Let me sketch an Aristotelian story about time. Time is discrete. It has moments. But it is not exhausted by moments. In addition to moments there are intervals between moments. These intervals are in fact undivided, though they might be divisible (Aristotle will think they are). At moments, things are. Between moments, things become. Change is when at one moment t1 something is non-F, at the next moment t2 it is F, and during the interval between t1 and t2 it is changing from non-F to F.

On this story, the at-at theory gives a necessary condition for changing from non-F to F, but perhaps not a sufficient one. For suppose temporally gappy existence is possible, so that an object can cease to exist and come back. Then it is conceivable that an object exist at t1 and at t2, but not during the interval between t1 and t2. Such an object might be brought back into existence at t2 with the property of Fness which it lacked at t1, but it wouldn’t have changed from being non-F to being F.

But there is a serious logical difficulty with the above story: the law of excluded middle. Suppose that a banana turns from non-blue (say, yellow) to blue over the interval I from t1 to t2. What happens during the interval? By excluded middle, the banana is non-blue or blue. But which is it? It cannot be non-blue on a part of the interval I and blue on another part, for that would imply a subdivision of the interval on the Aristotelian view of time. So it must be blue over the whole interval or non-blue over the whole interval. But neither option seems satisfactory. The interval is when it is changing from non-blue to blue; it shouldn’t already be at either endpoint during the interval. Thus, it seems, during I the banana is neither non-blue nor blue, which seems a contradiction.

But the B-theorist has a way of blocking the contradiction. She can take one of the standard B-theoretic solutions to the problem of temporary intrinsics and use that. For instance, she can say that the banana is neither blue-during-I and nor non-blue-during-I. There is no contradiction here, nor any denial of excluded middle.

What the theory denies is temporalized excluded middle:

  1. For any period of time u, either s during u or (not s) during u

but it affirms:

  1. For any period of time u, either s during u or not (s during u).

A typical presentist is unable to say that. For a typical presentist thinks that if u is present, then s during u if and only if s simpliciter, so that (1) follows from (2), at least if u is present (and then, generalizing, even if it’s not). Such a typical presentism, which identifies present truth with truth simpliciter is I think the best version of the A-theory.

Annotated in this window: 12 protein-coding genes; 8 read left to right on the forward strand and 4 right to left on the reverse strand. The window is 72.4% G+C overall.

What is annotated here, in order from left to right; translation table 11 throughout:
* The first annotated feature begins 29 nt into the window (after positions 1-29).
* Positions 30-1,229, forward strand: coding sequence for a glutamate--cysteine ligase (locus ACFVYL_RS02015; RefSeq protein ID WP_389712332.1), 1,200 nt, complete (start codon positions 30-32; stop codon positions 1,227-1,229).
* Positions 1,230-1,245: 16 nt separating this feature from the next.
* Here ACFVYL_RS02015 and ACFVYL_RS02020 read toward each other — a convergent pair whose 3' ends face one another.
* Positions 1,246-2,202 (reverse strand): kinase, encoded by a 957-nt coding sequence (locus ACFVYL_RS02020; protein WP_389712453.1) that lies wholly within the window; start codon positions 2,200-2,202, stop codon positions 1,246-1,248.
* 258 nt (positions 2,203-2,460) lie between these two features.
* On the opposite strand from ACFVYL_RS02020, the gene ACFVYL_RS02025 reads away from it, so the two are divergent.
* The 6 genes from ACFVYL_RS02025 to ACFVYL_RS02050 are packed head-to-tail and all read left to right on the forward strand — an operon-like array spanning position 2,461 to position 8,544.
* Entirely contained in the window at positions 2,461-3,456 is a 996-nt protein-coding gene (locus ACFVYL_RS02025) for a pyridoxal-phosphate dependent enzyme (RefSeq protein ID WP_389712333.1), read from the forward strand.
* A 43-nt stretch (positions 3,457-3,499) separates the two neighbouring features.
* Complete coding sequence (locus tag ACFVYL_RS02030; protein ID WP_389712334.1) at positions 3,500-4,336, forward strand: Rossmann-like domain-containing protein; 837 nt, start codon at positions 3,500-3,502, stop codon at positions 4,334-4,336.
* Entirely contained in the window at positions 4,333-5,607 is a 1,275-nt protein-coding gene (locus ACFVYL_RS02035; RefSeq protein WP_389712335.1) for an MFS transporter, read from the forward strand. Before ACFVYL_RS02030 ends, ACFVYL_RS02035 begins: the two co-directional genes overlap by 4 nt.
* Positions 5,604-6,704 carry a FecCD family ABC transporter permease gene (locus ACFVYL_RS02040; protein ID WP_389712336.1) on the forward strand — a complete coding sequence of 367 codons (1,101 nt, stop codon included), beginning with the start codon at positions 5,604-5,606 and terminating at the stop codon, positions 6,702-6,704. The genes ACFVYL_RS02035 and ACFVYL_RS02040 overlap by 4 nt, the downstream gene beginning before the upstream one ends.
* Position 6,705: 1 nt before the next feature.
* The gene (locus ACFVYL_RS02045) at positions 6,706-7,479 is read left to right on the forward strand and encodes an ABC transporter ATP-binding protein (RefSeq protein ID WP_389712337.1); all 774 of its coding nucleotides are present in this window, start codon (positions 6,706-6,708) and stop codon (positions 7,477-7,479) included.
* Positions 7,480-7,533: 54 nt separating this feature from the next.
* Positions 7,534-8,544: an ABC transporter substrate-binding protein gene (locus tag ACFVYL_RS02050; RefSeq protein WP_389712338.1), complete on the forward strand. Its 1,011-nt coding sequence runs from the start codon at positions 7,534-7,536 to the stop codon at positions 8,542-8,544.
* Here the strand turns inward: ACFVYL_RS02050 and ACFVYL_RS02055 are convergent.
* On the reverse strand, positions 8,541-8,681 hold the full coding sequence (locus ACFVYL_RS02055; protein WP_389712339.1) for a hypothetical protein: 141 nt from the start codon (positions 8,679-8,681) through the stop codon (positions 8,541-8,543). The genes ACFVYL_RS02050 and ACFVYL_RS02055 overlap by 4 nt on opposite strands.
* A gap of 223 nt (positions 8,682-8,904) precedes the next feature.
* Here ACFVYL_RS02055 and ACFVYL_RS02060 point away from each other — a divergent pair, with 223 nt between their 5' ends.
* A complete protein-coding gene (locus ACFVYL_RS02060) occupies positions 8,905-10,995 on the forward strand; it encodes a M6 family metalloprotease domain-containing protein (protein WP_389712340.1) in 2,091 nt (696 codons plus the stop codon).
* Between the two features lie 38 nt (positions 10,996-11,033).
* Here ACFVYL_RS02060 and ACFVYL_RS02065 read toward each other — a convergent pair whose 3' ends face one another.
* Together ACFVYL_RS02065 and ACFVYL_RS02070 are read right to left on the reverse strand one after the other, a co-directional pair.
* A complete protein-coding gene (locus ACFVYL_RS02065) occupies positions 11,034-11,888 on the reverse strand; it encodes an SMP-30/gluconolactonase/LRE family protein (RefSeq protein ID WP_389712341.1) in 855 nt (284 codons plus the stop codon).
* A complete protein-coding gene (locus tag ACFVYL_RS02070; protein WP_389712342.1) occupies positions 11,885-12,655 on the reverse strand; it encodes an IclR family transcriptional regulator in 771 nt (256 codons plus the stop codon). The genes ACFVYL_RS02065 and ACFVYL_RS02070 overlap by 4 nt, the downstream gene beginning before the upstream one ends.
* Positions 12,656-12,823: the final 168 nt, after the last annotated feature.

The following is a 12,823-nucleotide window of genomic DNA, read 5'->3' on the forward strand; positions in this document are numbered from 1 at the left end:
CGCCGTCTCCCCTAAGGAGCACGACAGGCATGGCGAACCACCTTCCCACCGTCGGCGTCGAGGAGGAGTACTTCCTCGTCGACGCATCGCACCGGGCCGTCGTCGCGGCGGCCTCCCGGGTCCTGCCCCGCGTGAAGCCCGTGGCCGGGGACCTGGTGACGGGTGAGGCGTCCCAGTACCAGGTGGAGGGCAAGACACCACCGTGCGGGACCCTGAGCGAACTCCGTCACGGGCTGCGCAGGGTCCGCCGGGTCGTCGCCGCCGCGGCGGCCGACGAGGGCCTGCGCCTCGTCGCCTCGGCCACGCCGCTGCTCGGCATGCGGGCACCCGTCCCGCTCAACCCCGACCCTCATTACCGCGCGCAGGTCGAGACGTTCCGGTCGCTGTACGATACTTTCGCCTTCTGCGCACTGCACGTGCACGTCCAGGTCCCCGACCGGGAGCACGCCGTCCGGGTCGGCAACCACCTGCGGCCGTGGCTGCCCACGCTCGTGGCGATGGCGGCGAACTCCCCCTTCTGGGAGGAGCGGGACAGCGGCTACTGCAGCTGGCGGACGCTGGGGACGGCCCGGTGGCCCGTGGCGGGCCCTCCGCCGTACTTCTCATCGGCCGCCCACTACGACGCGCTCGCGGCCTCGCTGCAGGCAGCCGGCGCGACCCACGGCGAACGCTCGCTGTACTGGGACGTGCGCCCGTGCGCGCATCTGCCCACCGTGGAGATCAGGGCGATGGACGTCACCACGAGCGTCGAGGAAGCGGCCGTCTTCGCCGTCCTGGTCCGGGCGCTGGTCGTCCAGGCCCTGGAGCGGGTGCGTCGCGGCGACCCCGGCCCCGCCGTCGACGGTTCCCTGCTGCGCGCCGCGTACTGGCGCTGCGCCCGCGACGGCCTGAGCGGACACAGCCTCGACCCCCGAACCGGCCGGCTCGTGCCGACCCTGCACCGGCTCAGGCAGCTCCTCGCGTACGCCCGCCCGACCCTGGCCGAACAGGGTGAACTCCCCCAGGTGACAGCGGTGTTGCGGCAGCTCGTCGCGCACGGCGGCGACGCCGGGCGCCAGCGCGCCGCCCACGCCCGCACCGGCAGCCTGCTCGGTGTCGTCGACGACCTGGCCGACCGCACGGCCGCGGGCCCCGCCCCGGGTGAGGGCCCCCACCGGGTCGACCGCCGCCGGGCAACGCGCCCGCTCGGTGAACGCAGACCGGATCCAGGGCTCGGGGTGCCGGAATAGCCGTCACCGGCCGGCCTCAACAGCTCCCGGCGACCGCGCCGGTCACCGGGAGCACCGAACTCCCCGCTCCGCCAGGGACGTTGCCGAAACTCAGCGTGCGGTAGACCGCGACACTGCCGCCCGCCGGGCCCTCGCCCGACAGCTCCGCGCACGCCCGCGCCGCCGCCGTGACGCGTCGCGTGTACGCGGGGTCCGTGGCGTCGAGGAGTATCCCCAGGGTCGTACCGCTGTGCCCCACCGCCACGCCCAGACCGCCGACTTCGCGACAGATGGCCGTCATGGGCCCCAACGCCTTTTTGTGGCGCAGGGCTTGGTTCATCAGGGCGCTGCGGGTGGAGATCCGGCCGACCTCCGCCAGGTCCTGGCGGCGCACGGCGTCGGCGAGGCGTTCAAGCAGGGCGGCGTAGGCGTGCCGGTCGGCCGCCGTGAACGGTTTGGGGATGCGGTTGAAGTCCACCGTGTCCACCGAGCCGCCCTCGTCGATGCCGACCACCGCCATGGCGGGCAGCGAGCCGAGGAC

Thinking of time as made up of moments and intervals is, I think, quite fruitful.

Tuesday, November 14, 2017

Freedom, responsibility and the open future

Assume the open futurist view on which freedom is incompatible with there being a positive fact about what I choose, and so there are no positive facts about future (non-derivatively) free actions.

Suppose for simplicity that time is discrete. (If it’s not, the argument will be more complicated, but I think not very different.) Suppose that at t2 I freely choose A. Let t1 be the preceding moment of time.


  1. At t2, it is already a fact that I choose A, and so I am no longer free with respect to A.

  2. At t1, I am still free with respect to choosing A, but I am not yet responsible with respect to A.


  1. At no time am I both free and responsible with respect to A.

This seems counterintuitive to me.

Open theism and divine perfection

  1. It is an imperfection to have been close to certain of something that turned out false.

  2. If open theism is true, God was close to certain of propositions that turned out false.

  3. So, if open theism is true, God has an imperfection.

  4. God has no imperfections.

  5. So, open theism is not true.

I think (1) is very intuitive and (4) is central to theism. It is easy to argue for (2). Consider giant sentence of the form:

  1. Alice’s first free choice on Monday is F1, Bob’s first free choice on Tuesday is F2, Carol’s first free choice on Tuesday is F3, …

where the list of names ranges over the names of all people living on Monday, and the Fi are "right", "not right" and "not made" (the last means that the agent will not make any free choices on Tuesday).

Exactly one proposition of the form (6) ends up being true by the end of Monday.

Suppose we’re back on the Sunday before that Monday. Absent the kind of knowledge of the future that the open theist denies to God, God will rationally assign probabilities to propositions of the form (6). These probabilities will all be astronomically low. Even though Alice may be very virtuous and her next choice is very likely to be right, and Bob is vicious and his next choice is very likely to be wrong, etc., given that any proposition of the form (6) has 7.6 billion conjuncts, the probability of that proposition is tiny.